The main two characters of this French romance did not inspire any empathy. They were too weak and malleable. Faust is reduced to a bastardly figure of desire. Far from the complex character created by Goethe, Gounod’s Faust at the disposal of Newbury appears untouched by the philosophical or aesthetic interests he so assiduously lost his mind for. Doctor Faust, as he is still named in the libretto here, only seems to regain his composure when French tenor Benjamin Bernheim sings. Berheim’s lyrical interpretation, abounding with sentiment and force, corroborates the romantic Faustian figure. Throughout the work, I was wondering how it would have sounded with a dramatic tenor.
This grand opera has so much more to offer. Charles Gounod’s music, a masterpiece conducted by Emmanuel Villaume, recreates the tragic undertones of Goethe’s work from the very beginning, when Faust makes a pact with Mephistopheles. Yet the true nature of his deal, the severity of his actions is not felt until ACT II, after the drinking songs and banalities of life, when the true mortal anguish is manifested by Edward Parks’s splendid voice in Valentin’s medallion aria. This aria foreshadows the fall, and its somber tones recapitulate throughout the work. Faust, Marguerite, and Valentin will all fall under Mephistopheles malevolent spell.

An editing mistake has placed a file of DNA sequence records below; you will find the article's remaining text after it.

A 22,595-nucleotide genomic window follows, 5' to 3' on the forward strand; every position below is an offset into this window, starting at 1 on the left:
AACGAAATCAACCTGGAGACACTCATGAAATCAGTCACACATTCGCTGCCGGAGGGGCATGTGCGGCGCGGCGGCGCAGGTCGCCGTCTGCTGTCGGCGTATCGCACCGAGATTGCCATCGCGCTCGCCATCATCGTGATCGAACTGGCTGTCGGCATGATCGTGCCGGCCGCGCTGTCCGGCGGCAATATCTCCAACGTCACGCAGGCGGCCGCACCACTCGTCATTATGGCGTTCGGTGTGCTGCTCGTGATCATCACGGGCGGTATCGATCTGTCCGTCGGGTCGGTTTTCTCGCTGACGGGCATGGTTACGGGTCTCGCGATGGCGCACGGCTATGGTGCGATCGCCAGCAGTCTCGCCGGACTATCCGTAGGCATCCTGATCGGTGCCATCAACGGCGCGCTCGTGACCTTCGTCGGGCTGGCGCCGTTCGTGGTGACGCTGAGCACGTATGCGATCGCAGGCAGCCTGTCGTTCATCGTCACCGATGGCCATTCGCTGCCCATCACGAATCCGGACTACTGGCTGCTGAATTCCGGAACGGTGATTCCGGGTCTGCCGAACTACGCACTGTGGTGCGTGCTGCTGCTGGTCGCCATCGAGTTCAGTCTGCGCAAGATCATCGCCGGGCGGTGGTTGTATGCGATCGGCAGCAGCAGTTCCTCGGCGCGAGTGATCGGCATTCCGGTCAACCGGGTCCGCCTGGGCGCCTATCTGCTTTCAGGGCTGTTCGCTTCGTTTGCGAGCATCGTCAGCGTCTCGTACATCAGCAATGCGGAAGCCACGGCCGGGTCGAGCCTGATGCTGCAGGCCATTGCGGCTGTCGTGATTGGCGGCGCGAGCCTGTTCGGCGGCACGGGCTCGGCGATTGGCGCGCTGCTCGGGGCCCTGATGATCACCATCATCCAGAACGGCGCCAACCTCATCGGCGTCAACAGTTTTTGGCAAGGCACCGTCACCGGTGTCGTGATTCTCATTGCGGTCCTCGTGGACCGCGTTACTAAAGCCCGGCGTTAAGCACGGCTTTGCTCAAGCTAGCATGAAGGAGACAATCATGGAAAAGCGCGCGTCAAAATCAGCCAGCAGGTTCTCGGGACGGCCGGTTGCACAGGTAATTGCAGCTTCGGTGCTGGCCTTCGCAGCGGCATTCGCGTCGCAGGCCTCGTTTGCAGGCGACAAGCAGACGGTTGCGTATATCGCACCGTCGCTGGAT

León Leiva Gallardo (Amapala, Honduras, 1962) Poet and narrator, author of the novels Guadalajara de noche (2006) and La casa del cementerio (2008), both published by the prestigious Spanish publisher Tusquets Editores. A representative selection of his poetry was published in the volume Tríptico: tres lustros de poesía (MediaIsla Editores, 2015). Other poetic works are Breviario (Ediciones Estampa, 2015) and Palabras al acecho / Desarraigos: Cuatro poetas latinoamericanos en Chicago(Vocesueltas, 2008). His work has also appeared in anthologies such as Voces de América Latina I (MediaIsla Editores, 2016), En el ojo del viento (John Barry, 2004), Astillas de luz/Shards of Light (Tia Chucha Press, 2000). Leiva Gallardo often writes articles on literature and culture in El BeiSMan (Chicago) and MediaIsla of Houston, Texas.